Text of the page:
To understand the physics of urban mobility, traffic dynamics of multimodal urban networks need to be analyzed under many different scenarios, including various network properties. To this end, an aggregated model for multimodal systems, following the concept of the three-dimensional bi-modal macroscopic fundamental diagram (3D-MFD), can be used to investigate the effects of network topology and configuration, road space allocation and traffic signal control in the multimodal traffic performance.
Provided with the developed modeling tools, smart control approaches on space allocation and traffic signal control will then be proposed, tested, and optimized. At network level, perimeter flow control algorithms, which integrate the treatment of public transport priority, will be developed to improve the global multimodal performance. In addition, and to realize the network-level control actions, we will also focus on the local level to determine where and how to control traffic signals.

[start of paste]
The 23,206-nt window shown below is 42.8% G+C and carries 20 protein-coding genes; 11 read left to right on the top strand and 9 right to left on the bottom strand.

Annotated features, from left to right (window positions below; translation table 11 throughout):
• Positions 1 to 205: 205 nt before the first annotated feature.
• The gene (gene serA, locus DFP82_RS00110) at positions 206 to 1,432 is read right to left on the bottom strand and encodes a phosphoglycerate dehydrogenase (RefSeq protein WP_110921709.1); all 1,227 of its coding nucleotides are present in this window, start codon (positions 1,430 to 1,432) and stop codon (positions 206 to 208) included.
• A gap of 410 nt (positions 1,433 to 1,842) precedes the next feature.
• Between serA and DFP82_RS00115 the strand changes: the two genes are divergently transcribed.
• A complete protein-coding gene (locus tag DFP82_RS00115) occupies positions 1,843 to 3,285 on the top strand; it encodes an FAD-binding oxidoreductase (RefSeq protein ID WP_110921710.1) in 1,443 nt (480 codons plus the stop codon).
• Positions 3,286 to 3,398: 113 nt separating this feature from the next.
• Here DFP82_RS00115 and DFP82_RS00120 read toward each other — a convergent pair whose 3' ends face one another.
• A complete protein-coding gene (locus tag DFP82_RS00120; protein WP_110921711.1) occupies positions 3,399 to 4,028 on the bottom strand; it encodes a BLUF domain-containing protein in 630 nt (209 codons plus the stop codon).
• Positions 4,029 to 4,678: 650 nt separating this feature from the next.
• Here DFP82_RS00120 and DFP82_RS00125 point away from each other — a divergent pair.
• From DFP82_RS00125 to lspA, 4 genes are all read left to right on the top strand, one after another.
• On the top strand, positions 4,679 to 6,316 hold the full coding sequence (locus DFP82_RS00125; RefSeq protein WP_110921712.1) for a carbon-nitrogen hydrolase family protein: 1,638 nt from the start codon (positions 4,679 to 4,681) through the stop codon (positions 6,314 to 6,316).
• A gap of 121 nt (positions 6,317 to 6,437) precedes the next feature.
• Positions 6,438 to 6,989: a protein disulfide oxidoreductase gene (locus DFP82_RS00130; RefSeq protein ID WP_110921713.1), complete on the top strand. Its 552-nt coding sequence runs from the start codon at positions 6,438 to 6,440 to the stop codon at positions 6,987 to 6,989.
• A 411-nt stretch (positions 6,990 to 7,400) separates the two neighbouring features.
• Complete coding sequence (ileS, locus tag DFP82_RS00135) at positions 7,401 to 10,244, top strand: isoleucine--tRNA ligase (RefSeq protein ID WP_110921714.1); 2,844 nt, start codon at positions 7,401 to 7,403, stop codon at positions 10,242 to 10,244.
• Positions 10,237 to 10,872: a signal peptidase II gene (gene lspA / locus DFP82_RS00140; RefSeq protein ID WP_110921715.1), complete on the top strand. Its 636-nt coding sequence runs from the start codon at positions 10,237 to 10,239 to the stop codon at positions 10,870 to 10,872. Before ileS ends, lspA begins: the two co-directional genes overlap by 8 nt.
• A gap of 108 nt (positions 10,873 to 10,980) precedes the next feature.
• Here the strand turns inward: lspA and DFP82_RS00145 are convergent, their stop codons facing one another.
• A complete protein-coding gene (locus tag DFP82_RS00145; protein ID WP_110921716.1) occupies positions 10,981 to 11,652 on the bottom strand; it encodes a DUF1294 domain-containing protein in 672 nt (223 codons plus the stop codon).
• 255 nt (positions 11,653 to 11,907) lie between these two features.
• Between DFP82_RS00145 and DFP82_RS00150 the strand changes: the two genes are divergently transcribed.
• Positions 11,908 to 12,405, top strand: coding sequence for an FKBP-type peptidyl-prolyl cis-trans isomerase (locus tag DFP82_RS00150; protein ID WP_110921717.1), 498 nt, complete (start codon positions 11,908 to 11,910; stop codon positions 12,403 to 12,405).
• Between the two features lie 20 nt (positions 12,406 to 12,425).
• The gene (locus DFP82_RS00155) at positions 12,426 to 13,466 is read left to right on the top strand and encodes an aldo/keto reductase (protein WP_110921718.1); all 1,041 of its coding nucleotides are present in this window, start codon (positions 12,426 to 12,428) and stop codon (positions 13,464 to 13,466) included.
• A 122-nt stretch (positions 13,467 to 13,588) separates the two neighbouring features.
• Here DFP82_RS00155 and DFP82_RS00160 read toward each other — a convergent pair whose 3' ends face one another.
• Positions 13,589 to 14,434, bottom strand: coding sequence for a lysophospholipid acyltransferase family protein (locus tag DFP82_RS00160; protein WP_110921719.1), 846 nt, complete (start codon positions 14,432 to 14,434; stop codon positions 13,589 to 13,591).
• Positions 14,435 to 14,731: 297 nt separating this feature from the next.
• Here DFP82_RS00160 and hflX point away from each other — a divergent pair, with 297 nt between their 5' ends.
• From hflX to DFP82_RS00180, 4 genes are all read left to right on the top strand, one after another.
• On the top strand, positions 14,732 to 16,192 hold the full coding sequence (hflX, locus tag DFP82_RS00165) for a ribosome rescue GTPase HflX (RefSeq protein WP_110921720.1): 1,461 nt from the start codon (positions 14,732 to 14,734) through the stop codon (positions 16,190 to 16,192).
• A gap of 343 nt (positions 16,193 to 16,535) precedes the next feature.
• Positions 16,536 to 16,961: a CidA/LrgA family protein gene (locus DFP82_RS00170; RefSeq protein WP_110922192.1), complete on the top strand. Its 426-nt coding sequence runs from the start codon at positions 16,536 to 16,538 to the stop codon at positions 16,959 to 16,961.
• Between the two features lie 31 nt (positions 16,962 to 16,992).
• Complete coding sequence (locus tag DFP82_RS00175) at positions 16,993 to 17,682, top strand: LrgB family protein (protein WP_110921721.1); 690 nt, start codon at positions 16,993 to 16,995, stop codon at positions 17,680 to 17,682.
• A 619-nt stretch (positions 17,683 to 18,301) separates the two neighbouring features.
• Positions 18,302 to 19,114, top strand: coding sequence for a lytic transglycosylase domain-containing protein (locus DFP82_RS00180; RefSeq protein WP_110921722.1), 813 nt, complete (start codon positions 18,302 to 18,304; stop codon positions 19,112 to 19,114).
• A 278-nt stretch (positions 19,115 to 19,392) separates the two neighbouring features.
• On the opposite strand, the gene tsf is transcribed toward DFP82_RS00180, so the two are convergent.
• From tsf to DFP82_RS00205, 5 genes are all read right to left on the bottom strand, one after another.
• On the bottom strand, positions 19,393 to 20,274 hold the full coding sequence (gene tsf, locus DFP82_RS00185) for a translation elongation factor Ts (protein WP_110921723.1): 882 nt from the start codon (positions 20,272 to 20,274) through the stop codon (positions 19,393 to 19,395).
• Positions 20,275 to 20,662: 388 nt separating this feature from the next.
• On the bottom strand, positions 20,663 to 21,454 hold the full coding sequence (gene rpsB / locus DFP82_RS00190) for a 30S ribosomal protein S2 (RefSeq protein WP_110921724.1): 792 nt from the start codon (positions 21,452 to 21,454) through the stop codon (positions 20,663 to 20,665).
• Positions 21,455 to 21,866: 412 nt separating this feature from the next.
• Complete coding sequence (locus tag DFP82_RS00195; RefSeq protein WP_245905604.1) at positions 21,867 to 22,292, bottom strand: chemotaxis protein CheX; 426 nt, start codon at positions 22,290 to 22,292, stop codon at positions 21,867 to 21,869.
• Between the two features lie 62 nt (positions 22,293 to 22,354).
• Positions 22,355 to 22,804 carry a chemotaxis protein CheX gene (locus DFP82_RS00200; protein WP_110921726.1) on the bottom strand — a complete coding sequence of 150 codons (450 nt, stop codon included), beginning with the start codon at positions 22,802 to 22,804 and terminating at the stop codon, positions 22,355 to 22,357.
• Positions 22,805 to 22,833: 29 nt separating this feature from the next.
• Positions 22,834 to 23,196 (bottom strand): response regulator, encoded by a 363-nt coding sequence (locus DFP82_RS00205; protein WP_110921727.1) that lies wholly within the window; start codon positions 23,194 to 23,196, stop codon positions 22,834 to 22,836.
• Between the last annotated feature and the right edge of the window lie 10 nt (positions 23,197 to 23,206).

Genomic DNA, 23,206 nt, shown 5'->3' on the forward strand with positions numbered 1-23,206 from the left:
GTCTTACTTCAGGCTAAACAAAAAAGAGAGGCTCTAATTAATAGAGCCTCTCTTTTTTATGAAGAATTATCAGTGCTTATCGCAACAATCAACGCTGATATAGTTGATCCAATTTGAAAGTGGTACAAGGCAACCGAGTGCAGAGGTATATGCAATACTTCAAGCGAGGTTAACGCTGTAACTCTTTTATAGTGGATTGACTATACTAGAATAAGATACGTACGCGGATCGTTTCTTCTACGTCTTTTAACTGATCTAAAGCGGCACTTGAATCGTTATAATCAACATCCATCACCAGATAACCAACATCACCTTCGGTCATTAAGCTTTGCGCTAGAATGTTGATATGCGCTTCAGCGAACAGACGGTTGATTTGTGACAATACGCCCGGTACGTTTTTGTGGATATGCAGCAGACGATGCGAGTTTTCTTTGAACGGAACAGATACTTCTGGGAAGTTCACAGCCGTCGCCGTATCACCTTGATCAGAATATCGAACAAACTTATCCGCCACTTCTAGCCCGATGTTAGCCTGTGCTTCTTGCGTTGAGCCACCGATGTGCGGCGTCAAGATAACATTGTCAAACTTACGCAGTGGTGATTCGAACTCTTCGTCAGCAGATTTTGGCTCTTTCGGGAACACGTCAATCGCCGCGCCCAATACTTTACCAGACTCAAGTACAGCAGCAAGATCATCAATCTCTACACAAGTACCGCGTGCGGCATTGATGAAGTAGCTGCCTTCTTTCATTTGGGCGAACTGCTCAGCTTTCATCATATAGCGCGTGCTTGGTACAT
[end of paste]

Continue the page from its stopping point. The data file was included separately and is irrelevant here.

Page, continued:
The proposed research will provide valuable pragmatic tools to implement some of the suggested approaches in the real world. Both, policy makers and practitioners should be able to utilize these quantitative tools to analyze, evaluate, and propose different traffic management strategies that address the actual needs of any given network. Ultimately, this project aims at the promotion of multimodality and sustainable mobility in urban transportation systems for everybody.